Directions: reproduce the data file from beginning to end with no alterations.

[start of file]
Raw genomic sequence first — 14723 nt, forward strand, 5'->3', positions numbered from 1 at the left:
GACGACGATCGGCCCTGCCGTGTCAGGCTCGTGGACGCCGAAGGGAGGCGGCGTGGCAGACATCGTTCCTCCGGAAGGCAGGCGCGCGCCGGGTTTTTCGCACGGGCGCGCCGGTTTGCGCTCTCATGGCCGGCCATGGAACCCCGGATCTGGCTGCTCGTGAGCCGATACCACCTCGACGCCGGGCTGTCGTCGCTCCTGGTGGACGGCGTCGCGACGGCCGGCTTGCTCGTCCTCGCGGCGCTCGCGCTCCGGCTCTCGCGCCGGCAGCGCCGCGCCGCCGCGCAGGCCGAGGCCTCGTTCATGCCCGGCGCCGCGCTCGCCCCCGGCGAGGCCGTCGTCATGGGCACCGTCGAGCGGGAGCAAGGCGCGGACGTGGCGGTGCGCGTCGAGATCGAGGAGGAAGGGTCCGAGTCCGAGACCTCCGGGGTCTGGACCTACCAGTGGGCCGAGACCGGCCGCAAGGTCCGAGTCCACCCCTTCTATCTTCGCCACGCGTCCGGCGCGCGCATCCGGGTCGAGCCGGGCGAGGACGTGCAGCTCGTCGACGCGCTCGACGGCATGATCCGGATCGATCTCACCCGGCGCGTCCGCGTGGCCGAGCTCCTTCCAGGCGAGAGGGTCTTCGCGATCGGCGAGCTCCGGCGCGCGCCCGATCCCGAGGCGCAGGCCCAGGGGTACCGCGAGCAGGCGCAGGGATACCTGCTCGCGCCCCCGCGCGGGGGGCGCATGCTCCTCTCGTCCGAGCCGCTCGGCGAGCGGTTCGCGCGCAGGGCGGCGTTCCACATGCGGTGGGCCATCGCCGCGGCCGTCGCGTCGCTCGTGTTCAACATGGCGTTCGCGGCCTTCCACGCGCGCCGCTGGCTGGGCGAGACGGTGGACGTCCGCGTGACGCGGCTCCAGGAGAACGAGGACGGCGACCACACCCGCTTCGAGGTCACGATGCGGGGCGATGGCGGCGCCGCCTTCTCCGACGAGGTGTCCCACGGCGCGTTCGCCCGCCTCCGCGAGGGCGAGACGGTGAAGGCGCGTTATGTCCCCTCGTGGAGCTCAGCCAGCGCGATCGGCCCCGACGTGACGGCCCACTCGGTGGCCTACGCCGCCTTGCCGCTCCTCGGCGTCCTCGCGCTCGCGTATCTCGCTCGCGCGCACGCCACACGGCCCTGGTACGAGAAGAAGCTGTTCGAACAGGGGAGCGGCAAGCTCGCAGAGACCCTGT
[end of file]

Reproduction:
Raw genomic sequence first — 14723 nt, forward strand, 5'->3', positions numbered from 1 at the left:
GACGACGATCGGCCCTGCCGTGTCAGGCTCGTGGACGCCGAAGGGAGGCGGCGTGGCAGACATCGTTCCTCCGGAAGGCAGGCGCGCGCCGGGTTTTTCGCACGGGCGCGCCGGTTTGCGCTCTCATGGCCGGCCATGGAACCCCGGATCTGGCTGCTCGTGAGCCGATACCACCTCGACGCCGGGCTGTCGTCGCTCCTGGTGGACGGCGTCGCGACGGCCGGCTTGCTCGTCCTCGCGGCGCTCGCGCTCCGGCTCTCGCGCCGGCAGCGCCGCGCCGCCGCGCAGGCCGAGGCCTCGTTCATGCCCGGCGCCGCGCTCGCCCCCGGCGAGGCCGTCGTCATGGGCACCGTCGAGCGGGAGCAAGGCGCGGACGTGGCGGTGCGCGTCGAGATCGAGGAGGAAGGGTCCGAGTCCGAGACCTCCGGGGTCTGGACCTACCAGTGGGCCGAGACCGGCCGCAAGGTCCGAGTCCACCCCTTCTATCTTCGCCACGCGTCCGGCGCGCGCATCCGGGTCGAGCCGGGCGAGGACGTGCAGCTCGTCGACGCGCTCGACGGCATGATCCGGATCGATCTCACCCGGCGCGTCCGCGTGGCCGAGCTCCTTCCAGGCGAGAGGGTCTTCGCGATCGGCGAGCTCCGGCGCGCGCCCGATCCCGAGGCGCAGGCCCAGGGGTACCGCGAGCAGGCGCAGGGATACCTGCTCGCGCCCCCGCGCGGGGGGCGCATGCTCCTCTCGTCCGAGCCGCTCGGCGAGCGGTTCGCGCGCAGGGCGGCGTTCCACATGCGGTGGGCCATCGCCGCGGCCGTCGCGTCGCTCGTGTTCAACATGGCGTTCGCGGCCTTCCACGCGCGCCGCTGGCTGGGCGAGACGGTGGACGTCCGCGTGACGCGGCTCCAGGAGAACGAGGACGGCGACCACACCCGCTTCGAGGTCACGATGCGGGGCGATGGCGGCGCCGCCTTCTCCGACGAGGTGTCCCACGGCGCGTTCGCCCGCCTCCGCGAGGGCGAGACGGTGAAGGCGCGTTATGTCCCCTCGTGGAGCTCAGCCAGCGCGATCGGCCCCGACGTGACGGCCCACTCGGTGGCCTACGCCGCCTTGCCGCTCCTCGGCGTCCTCGCGCTCGCGTATCTCGCTCGCGCGCACGCCACACGGCCCTGGTACGAGAAGAAGCTGTTCGAACAGGGGAGCGGCAAGCTCGCAGAGACCCTGT